Former council candidate Graham Axford convicted of benefit fraud
A former Croydon Council election candidate has been found guilty of wrongly claiming housing and council tax benefit while failing to declare he had a mortgage.
Graham Axford of Belgrave Road, South Norwood, denied six counts of fraud by false representation in relation to benefits paid by Croydon Council between September 2000 and July 2007, but was found guilty on three counts on Tuesday.
At his trial Croydon Crown Court heard Axford failed to declare he owned a property in Wales which he bought in 1984 and had a mortgage for. He also did not reveal he part owned a farmhouse in Normandy.
As a result he pocketed benefits he should not have recieved.
The 58-year-old hit headlines two years ago after he appeared on an episode of BBC Panorama.
Axford has been in receipt of incapacity benefit after injuring his back in a motorcycle accident in 1995, but an investigation was launched after he was caught sailing his private yacht across the Atlantic Ocean.
The episode which aired in November 2011, showed footage Axford had taken of himself as he tackled dangerous waters sailing 43ft Crumpet Too from America to the Azores.
After he appeared on national television, the Croydon Guardian revealed he had also participated in a national bike race lasting 24 hours.
He has never faced charges over his receipt of incapacity benefit.
At his housing and council tax benefit trial Croydon Crown Court heard Axford was accused of receiving a housing and council tax benefit overpayment totalling £37,670.18.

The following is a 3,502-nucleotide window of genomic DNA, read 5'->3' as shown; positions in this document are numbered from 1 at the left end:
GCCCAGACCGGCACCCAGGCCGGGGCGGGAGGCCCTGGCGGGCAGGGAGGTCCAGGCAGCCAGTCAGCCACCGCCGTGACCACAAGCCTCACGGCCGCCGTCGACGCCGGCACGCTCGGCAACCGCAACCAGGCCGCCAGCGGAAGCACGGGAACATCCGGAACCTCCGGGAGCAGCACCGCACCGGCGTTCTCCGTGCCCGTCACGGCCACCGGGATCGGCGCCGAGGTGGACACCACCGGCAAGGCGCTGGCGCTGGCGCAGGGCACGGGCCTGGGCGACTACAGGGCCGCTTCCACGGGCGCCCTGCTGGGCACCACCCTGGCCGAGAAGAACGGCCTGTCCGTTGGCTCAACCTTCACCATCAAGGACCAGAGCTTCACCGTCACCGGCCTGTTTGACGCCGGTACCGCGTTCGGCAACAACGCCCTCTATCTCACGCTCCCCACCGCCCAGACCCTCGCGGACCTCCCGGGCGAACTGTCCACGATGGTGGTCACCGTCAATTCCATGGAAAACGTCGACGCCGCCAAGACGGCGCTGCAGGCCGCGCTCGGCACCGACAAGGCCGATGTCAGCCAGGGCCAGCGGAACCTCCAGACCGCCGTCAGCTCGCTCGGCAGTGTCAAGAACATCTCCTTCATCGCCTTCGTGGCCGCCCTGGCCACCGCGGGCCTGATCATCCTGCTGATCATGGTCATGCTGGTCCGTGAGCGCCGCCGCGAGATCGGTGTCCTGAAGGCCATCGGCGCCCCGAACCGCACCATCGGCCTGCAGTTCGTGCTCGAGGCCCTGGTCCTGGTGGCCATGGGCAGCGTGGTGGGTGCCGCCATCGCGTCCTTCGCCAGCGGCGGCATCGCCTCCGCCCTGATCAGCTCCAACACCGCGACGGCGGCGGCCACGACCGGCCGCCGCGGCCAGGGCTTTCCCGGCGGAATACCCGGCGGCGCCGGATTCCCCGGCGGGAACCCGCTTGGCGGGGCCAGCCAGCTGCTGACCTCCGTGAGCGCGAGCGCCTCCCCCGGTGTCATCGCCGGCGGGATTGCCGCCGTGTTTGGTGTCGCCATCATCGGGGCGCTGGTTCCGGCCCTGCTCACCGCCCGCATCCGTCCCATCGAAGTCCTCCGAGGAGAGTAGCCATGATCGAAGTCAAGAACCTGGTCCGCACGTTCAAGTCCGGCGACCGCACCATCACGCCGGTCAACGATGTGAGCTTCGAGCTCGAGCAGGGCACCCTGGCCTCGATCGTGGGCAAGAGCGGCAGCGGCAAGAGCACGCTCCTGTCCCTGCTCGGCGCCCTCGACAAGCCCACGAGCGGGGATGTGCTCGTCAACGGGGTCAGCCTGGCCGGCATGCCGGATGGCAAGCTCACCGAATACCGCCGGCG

Axford, who stood for election as a Liberal Democrat councillor in Upper Norwood ward in 2010, repeatedly failed to declare the properties on claim forms between 2000 and 2003, the court was told.
When visited by a council officer in 2006, he made no mention of the two properties or the mortgage and they were not mentioned on a change of address form submitted in 2007, the jury was told.
Axford claimed the mortgage on the property in Abertillery, Gwent, was paid for by his wife, despite being in his name.
He said a second loan taken out against the property was also paid to his wife and used to fund improvements to their house in France.
Axford was found guilty of two counts of failing to declare the two properties and that he was paying a mortgage on housing and council tax benefit change of address forms.
He was also found guilty of one charge of fraud by false representation in relation to the housing benefit and council tax benefit claim form. He was found not guilty of three counts of the same charges.
Axford will be sentenced on March 14.